We build portfolios for long-term investors. All our portfolios have a few things in common.
- Diversification. Global diversification can improve performance and control risk.
- Objectivity. Clients’ interests come first. We avoid conflicts of interest. No proprietary products.
- Balance. We balance our understanding of history and research with real-world experience.
- Elegant Simplicity. Leonardo Da Vinci said, “Simplicity is the ultimate sophistication.”
- Low Cost. Controlling costs and expenses allows clients to keep more of what they earn.
- Discipline. Our well-defined process allows us to better navigate both good and bad markets.
- Patience. Success in investing takes time. We are willing to wait for our ideas to bear fruit.
Global Explorer Series
The core is the foundation of each portfolio. Satellites investments provide the opportunity to benefit from improved diversification, specialized strategies, or the skill of an active manager.
The core consists of low-cost ETFs that track US and International stock and bond markets. Satellites investments may be actively managed mutual funds, index funds, or ETFs.
Satellites investments are added only when our investment committee has high conviction that they can increase return or reduce risk.
We also offer tax-sensitive versions of all Global Explorer portfolios.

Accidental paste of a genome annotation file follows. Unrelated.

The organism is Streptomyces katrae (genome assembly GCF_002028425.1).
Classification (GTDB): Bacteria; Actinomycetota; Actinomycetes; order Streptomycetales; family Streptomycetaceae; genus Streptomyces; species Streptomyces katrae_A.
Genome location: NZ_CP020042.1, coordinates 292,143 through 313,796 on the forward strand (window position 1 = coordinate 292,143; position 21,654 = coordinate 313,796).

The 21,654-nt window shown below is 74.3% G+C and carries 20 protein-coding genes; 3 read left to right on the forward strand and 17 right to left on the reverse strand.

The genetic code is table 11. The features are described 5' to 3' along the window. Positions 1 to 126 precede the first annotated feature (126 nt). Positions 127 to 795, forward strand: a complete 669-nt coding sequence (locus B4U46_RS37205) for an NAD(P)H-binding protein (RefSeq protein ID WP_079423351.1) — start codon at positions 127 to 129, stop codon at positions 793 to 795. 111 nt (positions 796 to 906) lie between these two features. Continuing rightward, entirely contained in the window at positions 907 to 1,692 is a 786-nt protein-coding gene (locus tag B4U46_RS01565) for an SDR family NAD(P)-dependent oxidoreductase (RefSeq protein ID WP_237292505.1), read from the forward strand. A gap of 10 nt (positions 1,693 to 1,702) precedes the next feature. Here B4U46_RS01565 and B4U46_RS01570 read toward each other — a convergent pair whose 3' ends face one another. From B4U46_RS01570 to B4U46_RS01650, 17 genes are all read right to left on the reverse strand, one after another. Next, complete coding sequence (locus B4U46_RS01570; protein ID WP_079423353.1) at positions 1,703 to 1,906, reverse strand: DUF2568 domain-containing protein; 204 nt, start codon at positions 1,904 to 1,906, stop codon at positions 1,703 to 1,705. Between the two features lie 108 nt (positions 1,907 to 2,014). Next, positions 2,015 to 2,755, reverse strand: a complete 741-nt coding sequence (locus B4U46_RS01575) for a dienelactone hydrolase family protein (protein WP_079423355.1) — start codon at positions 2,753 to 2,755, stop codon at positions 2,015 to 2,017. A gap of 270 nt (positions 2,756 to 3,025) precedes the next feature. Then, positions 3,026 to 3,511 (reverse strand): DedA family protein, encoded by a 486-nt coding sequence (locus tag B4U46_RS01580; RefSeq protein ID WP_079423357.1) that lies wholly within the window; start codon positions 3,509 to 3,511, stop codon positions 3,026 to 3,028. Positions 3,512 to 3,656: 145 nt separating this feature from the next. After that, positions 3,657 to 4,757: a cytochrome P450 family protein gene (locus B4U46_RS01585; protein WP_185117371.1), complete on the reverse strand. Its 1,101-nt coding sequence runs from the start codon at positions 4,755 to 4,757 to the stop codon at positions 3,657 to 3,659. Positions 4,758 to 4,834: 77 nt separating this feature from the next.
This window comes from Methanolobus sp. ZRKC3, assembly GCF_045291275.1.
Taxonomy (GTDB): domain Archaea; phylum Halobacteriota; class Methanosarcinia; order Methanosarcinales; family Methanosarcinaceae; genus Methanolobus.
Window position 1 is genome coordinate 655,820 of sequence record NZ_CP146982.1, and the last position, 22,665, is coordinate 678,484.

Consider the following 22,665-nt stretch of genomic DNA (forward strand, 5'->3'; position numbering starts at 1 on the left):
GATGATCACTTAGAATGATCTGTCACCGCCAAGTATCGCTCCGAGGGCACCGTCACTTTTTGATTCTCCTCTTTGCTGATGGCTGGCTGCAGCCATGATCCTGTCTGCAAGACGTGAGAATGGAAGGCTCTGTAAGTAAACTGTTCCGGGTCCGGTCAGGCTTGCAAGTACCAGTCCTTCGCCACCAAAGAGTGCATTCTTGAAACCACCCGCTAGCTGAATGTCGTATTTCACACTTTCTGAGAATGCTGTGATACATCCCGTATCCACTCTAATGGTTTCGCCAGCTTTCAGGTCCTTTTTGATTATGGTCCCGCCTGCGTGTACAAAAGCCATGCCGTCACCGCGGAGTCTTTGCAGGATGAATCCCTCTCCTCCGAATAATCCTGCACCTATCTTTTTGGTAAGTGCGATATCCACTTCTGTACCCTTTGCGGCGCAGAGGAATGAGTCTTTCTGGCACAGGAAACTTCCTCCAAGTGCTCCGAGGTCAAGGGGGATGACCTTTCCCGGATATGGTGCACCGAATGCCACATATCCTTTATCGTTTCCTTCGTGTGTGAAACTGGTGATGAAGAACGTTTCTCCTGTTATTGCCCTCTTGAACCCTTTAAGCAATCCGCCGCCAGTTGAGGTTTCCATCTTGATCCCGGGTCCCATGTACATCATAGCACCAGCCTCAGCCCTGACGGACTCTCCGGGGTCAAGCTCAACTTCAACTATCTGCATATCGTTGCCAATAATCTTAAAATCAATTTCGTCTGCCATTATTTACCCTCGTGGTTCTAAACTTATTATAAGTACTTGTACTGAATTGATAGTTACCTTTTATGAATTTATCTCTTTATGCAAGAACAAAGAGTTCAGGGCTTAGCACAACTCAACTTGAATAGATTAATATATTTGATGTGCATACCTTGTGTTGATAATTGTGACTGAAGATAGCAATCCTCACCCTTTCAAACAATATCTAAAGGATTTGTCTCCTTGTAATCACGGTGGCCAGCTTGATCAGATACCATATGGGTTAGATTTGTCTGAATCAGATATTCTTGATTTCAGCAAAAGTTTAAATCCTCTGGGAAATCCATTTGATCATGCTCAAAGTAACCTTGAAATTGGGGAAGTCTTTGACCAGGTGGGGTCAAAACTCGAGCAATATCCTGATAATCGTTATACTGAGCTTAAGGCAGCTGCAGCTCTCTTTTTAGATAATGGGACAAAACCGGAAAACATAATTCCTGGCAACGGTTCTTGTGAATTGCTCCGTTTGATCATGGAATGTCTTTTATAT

Global ETF Series
The composition of these portfolios is elegantly simple to provide broad diversification, while minimizing costs. They use only low-cost ETFs that track US and international stock and bond markets, are managed to a fixed asset allocation target, and are rebalanced annually.
We also offer tax-sensitive versions of all Global ETF portfolios.
Ten Beliefs Underlying Our Investment Process
- Remain humble. No one can predict the future. There are simply too many variables.
- Don’t confuse likelihoods with certainties. You can calculate probabilities, but there are no guarantees.
- Be prepared for the unexpected. History provides insights about the future, but it won’t repeat itself.
- Academic research finds “truth” by looking backwards. Consider how it will translate in the future.
- Good ideas take time to mature. Knowing something will happen is not the same as knowing when.
- Controlling expenses is important. Reducing fees, transaction costs and taxes improves results.
- It is difficult for active managers to add value. Reaping their value requires knowledge and patience.
- Diversification works. But it should be done intelligently to avoid over-complexity and excess costs.
- Emotion is the enemy of good decisions. Discipline is important. Judgment and restraint are mandatory.
- Every portfolio has an investor attached. A portfolio is the result it produces and the experience it creates.